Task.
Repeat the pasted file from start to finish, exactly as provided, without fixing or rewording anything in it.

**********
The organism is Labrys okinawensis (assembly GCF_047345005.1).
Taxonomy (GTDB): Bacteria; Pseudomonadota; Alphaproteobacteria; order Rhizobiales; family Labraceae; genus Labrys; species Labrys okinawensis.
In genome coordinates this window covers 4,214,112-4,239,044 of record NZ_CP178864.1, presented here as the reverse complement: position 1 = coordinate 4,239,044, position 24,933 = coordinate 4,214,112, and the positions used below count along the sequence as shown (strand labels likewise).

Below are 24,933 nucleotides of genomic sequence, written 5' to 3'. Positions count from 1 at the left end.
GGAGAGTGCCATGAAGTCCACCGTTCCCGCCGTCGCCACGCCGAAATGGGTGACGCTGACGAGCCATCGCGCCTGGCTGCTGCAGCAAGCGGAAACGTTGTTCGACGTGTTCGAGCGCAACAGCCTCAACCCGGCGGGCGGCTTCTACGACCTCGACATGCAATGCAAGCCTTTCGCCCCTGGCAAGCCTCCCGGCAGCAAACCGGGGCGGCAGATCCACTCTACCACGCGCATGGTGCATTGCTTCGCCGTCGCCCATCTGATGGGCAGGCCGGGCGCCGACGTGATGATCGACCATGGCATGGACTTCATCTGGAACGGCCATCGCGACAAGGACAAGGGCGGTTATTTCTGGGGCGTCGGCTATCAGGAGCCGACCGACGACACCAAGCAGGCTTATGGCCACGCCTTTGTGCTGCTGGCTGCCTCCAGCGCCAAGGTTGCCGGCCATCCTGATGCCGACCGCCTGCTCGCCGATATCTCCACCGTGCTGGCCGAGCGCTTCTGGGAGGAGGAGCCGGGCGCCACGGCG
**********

The organism is Labrys okinawensis (assembly GCF_047345005.1).
Taxonomy (GTDB): Bacteria; Pseudomonadota; Alphaproteobacteria; order Rhizobiales; family Labraceae; genus Labrys; species Labrys okinawensis.
In genome coordinates this window covers 4,214,112-4,239,044 of record NZ_CP178864.1, presented here as the reverse complement: position 1 = coordinate 4,239,044, position 24,933 = coordinate 4,214,112, and the positions used below count along the sequence as shown (strand labels likewise).

Below are 24,933 nucleotides of genomic sequence, written 5' to 3'. Positions count from 1 at the left end.
GGAGAGTGCCATGAAGTCCACCGTTCCCGCCGTCGCCACGCCGAAATGGGTGACGCTGACGAGCCATCGCGCCTGGCTGCTGCAGCAAGCGGAAACGTTGTTCGACGTGTTCGAGCGCAACAGCCTCAACCCGGCGGGCGGCTTCTACGACCTCGACATGCAATGCAAGCCTTTCGCCCCTGGCAAGCCTCCCGGCAGCAAACCGGGGCGGCAGATCCACTCTACCACGCGCATGGTGCATTGCTTCGCCGTCGCCCATCTGATGGGCAGGCCGGGCGCCGACGTGATGATCGACCATGGCATGGACTTCATCTGGAACGGCCATCGCGACAAGGACAAGGGCGGTTATTTCTGGGGCGTCGGCTATCAGGAGCCGACCGACGACACCAAGCAGGCTTATGGCCACGCCTTTGTGCTGCTGGCTGCCTCCAGCGCCAAGGTTGCCGGCCATCCTGATGCCGACCGCCTGCTCGCCGATATCTCCACCGTGCTGGCCGAGCGCTTCTGGGAGGAGGAGCCGGGCGCCACGGCG